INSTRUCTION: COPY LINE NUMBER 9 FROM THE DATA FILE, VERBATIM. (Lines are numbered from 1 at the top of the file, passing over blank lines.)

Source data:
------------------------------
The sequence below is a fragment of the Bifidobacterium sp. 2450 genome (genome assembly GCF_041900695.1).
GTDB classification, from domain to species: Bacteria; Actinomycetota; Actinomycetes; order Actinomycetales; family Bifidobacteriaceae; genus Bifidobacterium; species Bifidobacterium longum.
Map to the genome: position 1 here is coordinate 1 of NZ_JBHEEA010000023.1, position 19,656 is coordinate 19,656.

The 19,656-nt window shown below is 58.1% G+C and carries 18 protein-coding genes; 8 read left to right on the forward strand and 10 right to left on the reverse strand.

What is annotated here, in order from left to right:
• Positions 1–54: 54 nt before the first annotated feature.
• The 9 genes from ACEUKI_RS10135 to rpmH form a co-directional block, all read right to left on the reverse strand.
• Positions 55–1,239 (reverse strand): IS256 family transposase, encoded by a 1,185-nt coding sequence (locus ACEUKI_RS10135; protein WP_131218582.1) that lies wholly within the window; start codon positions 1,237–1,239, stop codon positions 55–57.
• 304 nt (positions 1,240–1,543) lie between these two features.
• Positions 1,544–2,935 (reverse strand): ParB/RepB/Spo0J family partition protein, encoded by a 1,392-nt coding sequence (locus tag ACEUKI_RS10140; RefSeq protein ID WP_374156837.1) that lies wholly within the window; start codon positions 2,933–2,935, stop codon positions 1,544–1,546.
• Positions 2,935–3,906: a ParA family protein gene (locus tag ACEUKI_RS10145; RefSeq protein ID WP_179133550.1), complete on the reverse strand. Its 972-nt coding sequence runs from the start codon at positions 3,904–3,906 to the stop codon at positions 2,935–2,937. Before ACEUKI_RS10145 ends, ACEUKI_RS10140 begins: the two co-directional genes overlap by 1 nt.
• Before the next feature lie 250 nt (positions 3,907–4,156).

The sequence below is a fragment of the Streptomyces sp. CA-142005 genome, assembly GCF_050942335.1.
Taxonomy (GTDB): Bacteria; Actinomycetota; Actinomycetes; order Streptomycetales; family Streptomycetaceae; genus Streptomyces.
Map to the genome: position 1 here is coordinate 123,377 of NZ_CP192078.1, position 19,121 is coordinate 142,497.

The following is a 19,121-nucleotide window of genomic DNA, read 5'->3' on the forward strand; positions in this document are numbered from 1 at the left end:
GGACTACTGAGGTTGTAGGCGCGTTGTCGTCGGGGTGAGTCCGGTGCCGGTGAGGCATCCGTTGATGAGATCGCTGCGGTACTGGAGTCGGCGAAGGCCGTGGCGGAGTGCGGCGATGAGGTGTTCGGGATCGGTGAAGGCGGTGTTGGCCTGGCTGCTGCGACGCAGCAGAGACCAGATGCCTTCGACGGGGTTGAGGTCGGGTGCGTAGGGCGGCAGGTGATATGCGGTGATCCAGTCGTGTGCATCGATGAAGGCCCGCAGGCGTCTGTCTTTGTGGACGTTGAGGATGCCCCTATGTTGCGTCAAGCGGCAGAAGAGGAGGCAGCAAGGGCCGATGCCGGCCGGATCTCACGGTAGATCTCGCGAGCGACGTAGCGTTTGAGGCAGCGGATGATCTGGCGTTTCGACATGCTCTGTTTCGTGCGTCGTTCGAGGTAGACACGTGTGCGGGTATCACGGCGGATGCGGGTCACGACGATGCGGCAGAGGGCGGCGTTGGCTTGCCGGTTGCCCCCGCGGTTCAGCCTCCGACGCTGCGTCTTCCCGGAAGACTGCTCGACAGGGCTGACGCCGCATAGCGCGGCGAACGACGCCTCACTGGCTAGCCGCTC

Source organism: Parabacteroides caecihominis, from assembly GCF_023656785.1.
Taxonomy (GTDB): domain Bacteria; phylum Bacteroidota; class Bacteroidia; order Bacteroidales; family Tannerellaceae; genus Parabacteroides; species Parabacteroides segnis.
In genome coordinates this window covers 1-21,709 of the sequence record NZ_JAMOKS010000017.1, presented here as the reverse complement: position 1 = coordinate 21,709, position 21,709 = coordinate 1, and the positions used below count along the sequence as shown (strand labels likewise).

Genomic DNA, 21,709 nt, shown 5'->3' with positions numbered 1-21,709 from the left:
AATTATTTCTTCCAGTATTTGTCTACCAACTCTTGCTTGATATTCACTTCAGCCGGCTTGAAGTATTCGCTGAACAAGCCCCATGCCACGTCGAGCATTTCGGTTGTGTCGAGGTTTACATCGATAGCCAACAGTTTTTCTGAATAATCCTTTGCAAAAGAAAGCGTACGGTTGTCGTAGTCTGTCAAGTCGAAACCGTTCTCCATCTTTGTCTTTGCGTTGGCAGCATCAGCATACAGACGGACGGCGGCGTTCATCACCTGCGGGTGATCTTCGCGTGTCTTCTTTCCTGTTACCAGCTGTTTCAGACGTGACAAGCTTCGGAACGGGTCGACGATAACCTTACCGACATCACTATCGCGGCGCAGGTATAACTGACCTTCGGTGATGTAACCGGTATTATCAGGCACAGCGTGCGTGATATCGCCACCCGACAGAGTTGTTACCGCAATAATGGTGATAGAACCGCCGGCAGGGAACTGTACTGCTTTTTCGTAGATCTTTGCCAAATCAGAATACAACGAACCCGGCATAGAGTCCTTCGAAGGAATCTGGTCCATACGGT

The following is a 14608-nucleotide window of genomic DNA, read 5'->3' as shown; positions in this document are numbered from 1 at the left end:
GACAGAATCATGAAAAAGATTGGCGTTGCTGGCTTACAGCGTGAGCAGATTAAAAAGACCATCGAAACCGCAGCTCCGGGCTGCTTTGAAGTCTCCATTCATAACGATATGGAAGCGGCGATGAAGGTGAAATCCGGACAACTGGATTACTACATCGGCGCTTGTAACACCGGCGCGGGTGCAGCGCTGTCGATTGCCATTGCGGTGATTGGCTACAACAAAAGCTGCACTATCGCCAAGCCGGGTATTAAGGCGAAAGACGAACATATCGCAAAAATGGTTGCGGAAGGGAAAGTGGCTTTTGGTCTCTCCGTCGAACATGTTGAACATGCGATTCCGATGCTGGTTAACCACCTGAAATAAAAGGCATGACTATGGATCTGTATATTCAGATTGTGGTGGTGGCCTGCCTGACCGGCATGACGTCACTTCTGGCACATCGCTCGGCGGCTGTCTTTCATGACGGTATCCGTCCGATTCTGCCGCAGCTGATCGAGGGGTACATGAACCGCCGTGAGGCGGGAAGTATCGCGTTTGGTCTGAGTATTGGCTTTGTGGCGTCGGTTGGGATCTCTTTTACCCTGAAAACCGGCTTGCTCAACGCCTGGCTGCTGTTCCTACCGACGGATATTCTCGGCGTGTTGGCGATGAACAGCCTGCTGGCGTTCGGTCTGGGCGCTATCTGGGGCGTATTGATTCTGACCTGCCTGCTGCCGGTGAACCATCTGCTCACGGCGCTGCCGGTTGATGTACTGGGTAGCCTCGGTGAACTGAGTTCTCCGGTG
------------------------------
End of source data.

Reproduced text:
• 304 nt (positions 1,240–1,543) lie between these two features.